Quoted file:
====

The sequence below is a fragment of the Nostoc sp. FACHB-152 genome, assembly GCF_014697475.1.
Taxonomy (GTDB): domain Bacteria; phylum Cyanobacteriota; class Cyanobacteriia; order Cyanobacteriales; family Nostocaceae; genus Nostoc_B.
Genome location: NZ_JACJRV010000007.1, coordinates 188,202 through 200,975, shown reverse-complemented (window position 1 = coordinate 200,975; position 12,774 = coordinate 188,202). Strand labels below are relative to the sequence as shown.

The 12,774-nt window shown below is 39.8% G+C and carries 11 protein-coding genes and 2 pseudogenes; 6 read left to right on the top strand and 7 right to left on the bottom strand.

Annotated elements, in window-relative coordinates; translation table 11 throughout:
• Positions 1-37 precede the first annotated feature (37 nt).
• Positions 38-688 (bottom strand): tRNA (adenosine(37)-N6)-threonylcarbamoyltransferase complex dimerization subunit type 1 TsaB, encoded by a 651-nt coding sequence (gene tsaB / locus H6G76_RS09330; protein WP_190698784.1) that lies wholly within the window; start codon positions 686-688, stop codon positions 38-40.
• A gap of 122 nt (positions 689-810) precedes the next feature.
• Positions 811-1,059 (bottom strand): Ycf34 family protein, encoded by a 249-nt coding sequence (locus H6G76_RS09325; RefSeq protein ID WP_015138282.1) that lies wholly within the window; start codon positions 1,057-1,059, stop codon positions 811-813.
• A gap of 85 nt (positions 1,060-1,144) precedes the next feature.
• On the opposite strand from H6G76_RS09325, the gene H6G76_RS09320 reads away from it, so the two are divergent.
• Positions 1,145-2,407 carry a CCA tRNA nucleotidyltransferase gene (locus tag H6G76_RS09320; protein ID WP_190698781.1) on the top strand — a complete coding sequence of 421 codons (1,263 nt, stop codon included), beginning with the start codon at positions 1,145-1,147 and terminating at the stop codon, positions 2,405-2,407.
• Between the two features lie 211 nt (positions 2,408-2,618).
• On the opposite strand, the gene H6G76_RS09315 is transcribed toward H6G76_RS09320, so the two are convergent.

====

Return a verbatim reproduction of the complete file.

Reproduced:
The sequence below is a fragment of the Nostoc sp. FACHB-152 genome, assembly GCF_014697475.1.
Taxonomy (GTDB): domain Bacteria; phylum Cyanobacteriota; class Cyanobacteriia; order Cyanobacteriales; family Nostocaceae; genus Nostoc_B.
Genome location: NZ_JACJRV010000007.1, coordinates 188,202 through 200,975, shown reverse-complemented (window position 1 = coordinate 200,975; position 12,774 = coordinate 188,202). Strand labels below are relative to the sequence as shown.

The 12,774-nt window shown below is 39.8% G+C and carries 11 protein-coding genes and 2 pseudogenes; 6 read left to right on the top strand and 7 right to left on the bottom strand.

Annotated elements, in window-relative coordinates; translation table 11 throughout:
• Positions 1-37 precede the first annotated feature (37 nt).
• Positions 38-688 (bottom strand): tRNA (adenosine(37)-N6)-threonylcarbamoyltransferase complex dimerization subunit type 1 TsaB, encoded by a 651-nt coding sequence (gene tsaB / locus H6G76_RS09330; protein WP_190698784.1) that lies wholly within the window; start codon positions 686-688, stop codon positions 38-40.
• A gap of 122 nt (positions 689-810) precedes the next feature.
• Positions 811-1,059 (bottom strand): Ycf34 family protein, encoded by a 249-nt coding sequence (locus H6G76_RS09325; RefSeq protein ID WP_015138282.1) that lies wholly within the window; start codon positions 1,057-1,059, stop codon positions 811-813.
• A gap of 85 nt (positions 1,060-1,144) precedes the next feature.
• On the opposite strand from H6G76_RS09325, the gene H6G76_RS09320 reads away from it, so the two are divergent.
• Positions 1,145-2,407 carry a CCA tRNA nucleotidyltransferase gene (locus tag H6G76_RS09320; protein ID WP_190698781.1) on the top strand — a complete coding sequence of 421 codons (1,263 nt, stop codon included), beginning with the start codon at positions 1,145-1,147 and terminating at the stop codon, positions 2,405-2,407.
• Between the two features lie 211 nt (positions 2,408-2,618).
• On the opposite strand, the gene H6G76_RS09315 is transcribed toward H6G76_RS09320, so the two are convergent.